A Williamsburg official is pushing a law that would let the city seize a building from its owner to save the embattled senior center inside.
Assemblyman Joe Lentol (D–Williamsburg) is planning to introduce a bill to allow the government to yank private property from its owners using eminent domain without the normal review process. The proposal is a bid to keep open the Swinging Sixties Senior Center, which is fighting an eviction notice it received on Christmas Eve. The pol said he understands why people would hesitate to give officials that kind of power, but said in this case it is justified.
“There are reasons for the city to shy away from eminient domain, but this is one they should embrace,” said Lentol. “It is not raining on anyone’s parade. It might hurt the individual people who were offered it for sale, but they should have known that it was always intended for public use.”
The 40-year-old community hub, which serves hundreds of seniors and also houses a daycare, is in a fight for its life because its father-and-son owners, Victor and Harry Einhorn, want everybody out by the end of January.
Lentol said he tailored the bill so narrowly that it could not be abused. The law would only apply to facilities built with public funds that have been used for public programs for more than 25 years.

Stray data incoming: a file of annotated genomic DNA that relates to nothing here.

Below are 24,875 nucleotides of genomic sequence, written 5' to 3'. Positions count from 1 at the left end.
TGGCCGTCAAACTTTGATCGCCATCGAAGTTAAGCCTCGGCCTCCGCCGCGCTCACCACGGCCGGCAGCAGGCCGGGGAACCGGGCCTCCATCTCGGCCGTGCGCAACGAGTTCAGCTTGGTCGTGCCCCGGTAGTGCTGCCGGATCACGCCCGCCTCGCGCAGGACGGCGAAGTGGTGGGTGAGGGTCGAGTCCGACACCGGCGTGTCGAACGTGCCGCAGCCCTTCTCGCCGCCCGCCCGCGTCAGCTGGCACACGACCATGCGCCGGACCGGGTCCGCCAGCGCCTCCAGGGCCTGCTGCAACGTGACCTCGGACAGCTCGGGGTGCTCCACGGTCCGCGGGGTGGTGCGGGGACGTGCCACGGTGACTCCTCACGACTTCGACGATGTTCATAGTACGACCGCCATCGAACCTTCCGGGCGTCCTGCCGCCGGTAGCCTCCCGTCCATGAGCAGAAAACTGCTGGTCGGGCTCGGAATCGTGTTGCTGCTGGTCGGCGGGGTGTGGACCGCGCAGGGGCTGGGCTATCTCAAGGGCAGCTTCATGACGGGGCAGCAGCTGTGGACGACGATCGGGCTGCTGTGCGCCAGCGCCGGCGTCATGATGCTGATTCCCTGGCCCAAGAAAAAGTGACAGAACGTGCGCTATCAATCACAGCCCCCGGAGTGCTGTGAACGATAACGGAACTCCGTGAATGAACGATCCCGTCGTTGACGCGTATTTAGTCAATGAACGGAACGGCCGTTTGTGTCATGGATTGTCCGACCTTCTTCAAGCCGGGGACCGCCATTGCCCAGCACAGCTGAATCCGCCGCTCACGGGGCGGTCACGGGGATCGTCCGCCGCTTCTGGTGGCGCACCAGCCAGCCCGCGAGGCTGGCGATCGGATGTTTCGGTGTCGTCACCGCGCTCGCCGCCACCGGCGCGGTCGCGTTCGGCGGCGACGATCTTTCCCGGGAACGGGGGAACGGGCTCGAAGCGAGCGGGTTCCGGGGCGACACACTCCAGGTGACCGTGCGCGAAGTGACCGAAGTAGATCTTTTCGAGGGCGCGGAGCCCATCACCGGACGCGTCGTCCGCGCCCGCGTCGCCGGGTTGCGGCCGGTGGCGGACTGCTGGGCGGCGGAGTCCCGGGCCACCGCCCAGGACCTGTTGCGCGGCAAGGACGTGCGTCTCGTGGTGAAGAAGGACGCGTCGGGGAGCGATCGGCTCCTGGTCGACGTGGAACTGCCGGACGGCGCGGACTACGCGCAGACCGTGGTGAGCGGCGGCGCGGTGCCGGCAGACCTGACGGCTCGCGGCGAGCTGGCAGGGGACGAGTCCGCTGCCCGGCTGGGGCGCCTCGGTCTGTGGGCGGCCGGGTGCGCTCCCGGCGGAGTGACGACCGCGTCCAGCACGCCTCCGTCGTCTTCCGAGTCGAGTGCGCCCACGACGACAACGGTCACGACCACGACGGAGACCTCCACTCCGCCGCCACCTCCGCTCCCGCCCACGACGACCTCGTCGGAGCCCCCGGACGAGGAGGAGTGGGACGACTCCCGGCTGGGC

The city canceled the previous owner’s lease held in 2012, at the same time that it briefly de-funded both the senior and childcare programs, but then caved to community pressure and reinstated the funding.
The Einhorns purchased the three-story Ainslie Street building in November and raised the rent by a third the following month, prompting outcry from regulars and neighbors. Then came the harshly-timed eviction notice.
Lawyers for the center are planning to sue to keep it open on a number of grounds, including claims that the city illegal nullified a lease that was supposed to end in 2015, that the programs at the center were third-party beneficiaries of the lease and should have had a say before it was cancelled, and that the old landlord should have given the city first dibs on buying the building.
“Even if the assembly bill is a slow boat to China, it is symbolic and indicative that the conversation is turning,” said Jan Peterson, a neighborhood activist who helped organize the Swinging Sixties Center in the 1970s. “People are starting to understand that all of this greed is not helping the common good.”
©2014 Community News Group
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